Taxation of Retirement Benefits - Pensions and Annuities in header of articles
Taxation of Retirement Benefits - Pensions and Annuities in content page of articles
These distributions from your retirement plan are fully taxable:
All contributions your company made into your retirement plan
Pre-tax contributions you made, since you didn't pay taxes on your contributions when you made them (Ex: contributions to a 401(k) plan)
After-tax contributions you make into a retirement plan are tax-free upon distribution. This is true since you paid taxes on the contributions when you made them.
The IRS has several methods for figuring the taxable portion of your distribution. The method used depends upon the year you start receiving your retirement.
The simplified method allows you to figure the tax-free part of each annuity payment. If you’ve made some after-tax contributions, divide your cost by the total number of anticipated monthly payments. For an annuity not payable for life, this number is the number of monthly annuity payments under the contract.
For an annuity payable for life, this number is based upon the age you started receiving the annuity, and is determined from this table:
Use Table 1 for single life payments and Table 2 for joint life payments.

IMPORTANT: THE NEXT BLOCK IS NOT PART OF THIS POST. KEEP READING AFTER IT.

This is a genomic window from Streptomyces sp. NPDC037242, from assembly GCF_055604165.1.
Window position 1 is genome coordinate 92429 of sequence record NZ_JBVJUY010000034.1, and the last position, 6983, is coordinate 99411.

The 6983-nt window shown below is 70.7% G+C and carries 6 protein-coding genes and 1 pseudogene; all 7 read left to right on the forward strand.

If your age at the annuity starting date was:
Number of payments for tax purposes if your annuity start date was before Nov. 19, 1996
Number of payments for tax purposes if your annuity start date was after Nov. 19, 1996
55 or under
71 or older
If the combined ages on the annuity starting date were:
Number of payments for tax payments
110 or under
141 or older
Ex: Rosie retired in 2006 at age 66. She’d made a total of $12,600 after-tax contributions to her single life retirement plan. To figure how much of each annuity payment she can exclude from taxable income, she refers to the table to find the number of payments.
Rosie figures the amount she can exclude by dividing her after-tax contributions ($12,600) by the number of payments (210). So, she can exclude $60 of each payment from her taxable income:
$12,600 (after-tax contributions) / 210 (number of payments) = $60 (amount excluded from taxable income)
After you recover all of your after-tax contributions, you can’t exclude any other benefits from tax. However, the rules differ for those who die before recovering all contributions. In that case, the person completing the deceased's taxes can deduct the remaining contributions on the final return.
You can use the simplified method if your pension or annuity meets all these requirements:
The payments are for the annuitant's life or the joint lives of the annuitant and a beneficiary. The payments must be from 1 of these:
Stock bonus plan
Qualified employee annuity plan
Tax-sheltered annuity plan (403(b) plan)
The annuitant must be under age 75 when the payments begin. If 75 or older, the guaranteed payments must last fewer than 5 years.
Distributions you receive from annuities you purchased with after-tax money will have a portion that’s tax-free. Only the premiums you paid are excluded from tax. The Form 1099-R the insurance company sends you should show you the taxable amount.
If you buy a commercial annuity, you can't use the simplified method to calculate the tax-free portion of each payment. You must calculate the tax-free portion by using the ratio of your cost divided by your total expected return.
To learn more, see IRS Publication 575: Pension and Annuity Income.